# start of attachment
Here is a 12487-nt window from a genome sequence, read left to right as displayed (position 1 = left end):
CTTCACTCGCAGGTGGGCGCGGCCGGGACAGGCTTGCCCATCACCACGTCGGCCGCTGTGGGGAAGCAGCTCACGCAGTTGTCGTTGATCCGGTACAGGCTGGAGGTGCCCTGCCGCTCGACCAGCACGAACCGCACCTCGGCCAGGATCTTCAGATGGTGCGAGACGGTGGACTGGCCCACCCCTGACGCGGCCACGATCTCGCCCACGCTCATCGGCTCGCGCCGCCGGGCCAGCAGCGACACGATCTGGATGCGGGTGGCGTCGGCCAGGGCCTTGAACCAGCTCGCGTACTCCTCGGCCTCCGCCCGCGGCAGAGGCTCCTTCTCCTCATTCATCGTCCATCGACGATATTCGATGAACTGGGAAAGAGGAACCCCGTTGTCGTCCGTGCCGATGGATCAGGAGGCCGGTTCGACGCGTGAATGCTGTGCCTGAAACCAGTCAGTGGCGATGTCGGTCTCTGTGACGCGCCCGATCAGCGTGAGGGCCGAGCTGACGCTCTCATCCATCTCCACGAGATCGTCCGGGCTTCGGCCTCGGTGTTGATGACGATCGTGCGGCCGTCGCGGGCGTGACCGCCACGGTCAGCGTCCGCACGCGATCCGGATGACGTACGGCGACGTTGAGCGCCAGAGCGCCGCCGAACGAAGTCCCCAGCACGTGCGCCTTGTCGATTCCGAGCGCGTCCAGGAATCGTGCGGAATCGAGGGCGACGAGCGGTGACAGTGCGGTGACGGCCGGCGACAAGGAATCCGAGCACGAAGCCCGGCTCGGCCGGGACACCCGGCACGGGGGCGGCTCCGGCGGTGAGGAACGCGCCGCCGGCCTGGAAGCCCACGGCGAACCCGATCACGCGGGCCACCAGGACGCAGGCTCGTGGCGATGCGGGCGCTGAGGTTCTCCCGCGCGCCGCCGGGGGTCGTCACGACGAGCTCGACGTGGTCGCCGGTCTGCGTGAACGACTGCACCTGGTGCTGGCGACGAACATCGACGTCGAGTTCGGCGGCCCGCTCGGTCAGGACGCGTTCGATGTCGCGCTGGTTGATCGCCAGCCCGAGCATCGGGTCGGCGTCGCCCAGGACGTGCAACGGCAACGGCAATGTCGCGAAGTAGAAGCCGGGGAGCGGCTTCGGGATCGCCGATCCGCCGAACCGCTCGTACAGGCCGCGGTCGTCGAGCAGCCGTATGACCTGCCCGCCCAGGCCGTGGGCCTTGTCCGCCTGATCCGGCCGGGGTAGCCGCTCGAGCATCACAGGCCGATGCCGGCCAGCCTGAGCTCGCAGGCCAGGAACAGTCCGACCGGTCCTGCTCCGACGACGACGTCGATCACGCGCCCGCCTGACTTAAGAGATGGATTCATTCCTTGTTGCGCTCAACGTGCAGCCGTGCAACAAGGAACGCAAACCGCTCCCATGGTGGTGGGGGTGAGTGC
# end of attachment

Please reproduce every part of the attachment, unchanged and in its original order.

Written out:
Here is a 12487-nt window from a genome sequence, read left to right as displayed (position 1 = left end):
CTTCACTCGCAGGTGGGCGCGGCCGGGACAGGCTTGCCCATCACCACGTCGGCCGCTGTGGGGAAGCAGCTCACGCAGTTGTCGTTGATCCGGTACAGGCTGGAGGTGCCCTGCCGCTCGACCAGCACGAACCGCACCTCGGCCAGGATCTTCAGATGGTGCGAGACGGTGGACTGGCCCACCCCTGACGCGGCCACGATCTCGCCCACGCTCATCGGCTCGCGCCGCCGGGCCAGCAGCGACACGATCTGGATGCGGGTGGCGTCGGCCAGGGCCTTGAACCAGCTCGCGTACTCCTCGGCCTCCGCCCGCGGCAGAGGCTCCTTCTCCTCATTCATCGTCCATCGACGATATTCGATGAACTGGGAAAGAGGAACCCCGTTGTCGTCCGTGCCGATGGATCAGGAGGCCGGTTCGACGCGTGAATGCTGTGCCTGAAACCAGTCAGTGGCGATGTCGGTCTCTGTGACGCGCCCGATCAGCGTGAGGGCCGAGCTGACGCTCTCATCCATCTCCACGAGATCGTCCGGGCTTCGGCCTCGGTGTTGATGACGATCGTGCGGCCGTCGCGGGCGTGACCGCCACGGTCAGCGTCCGCACGCGATCCGGATGACGTACGGCGACGTTGAGCGCCAGAGCGCCGCCGAACGAAGTCCCCAGCACGTGCGCCTTGTCGATTCCGAGCGCGTCCAGGAATCGTGCGGAATCGAGGGCGACGAGCGGTGACAGTGCGGTGACGGCCGGCGACAAGGAATCCGAGCACGAAGCCCGGCTCGGCCGGGACACCCGGCACGGGGGCGGCTCCGGCGGTGAGGAACGCGCCGCCGGCCTGGAAGCCCACGGCGAACCCGATCACGCGGGCCACCAGGACGCAGGCTCGTGGCGATGCGGGCGCTGAGGTTCTCCCGCGCGCCGCCGGGGGTCGTCACGACGAGCTCGACGTGGTCGCCGGTCTGCGTGAACGACTGCACCTGGTGCTGGCGACGAACATCGACGTCGAGTTCGGCGGCCCGCTCGGTCAGGACGCGTTCGATGTCGCGCTGGTTGATCGCCAGCCCGAGCATCGGGTCGGCGTCGCCCAGGACGTGCAACGGCAACGGCAATGTCGCGAAGTAGAAGCCGGGGAGCGGCTTCGGGATCGCCGATCCGCCGAACCGCTCGTACAGGCCGCGGTCGTCGAGCAGCCGTATGACCTGCCCGCCCAGGCCGTGGGCCTTGTCCGCCTGATCCGGCCGGGGTAGCCGCTCGAGCATCACAGGCCGATGCCGGCCAGCCTGAGCTCGCAGGCCAGGAACAGTCCGACCGGTCCTGCTCCGACGACGACGTCGATCACGCGCCCGCCTGACTTAAGAGATGGATTCATTCCTTGTTGCGCTCAACGTGCAGCCGTGCAACAAGGAACGCAAACCGCTCCCATGGTGGTGGGGGTGAGTGC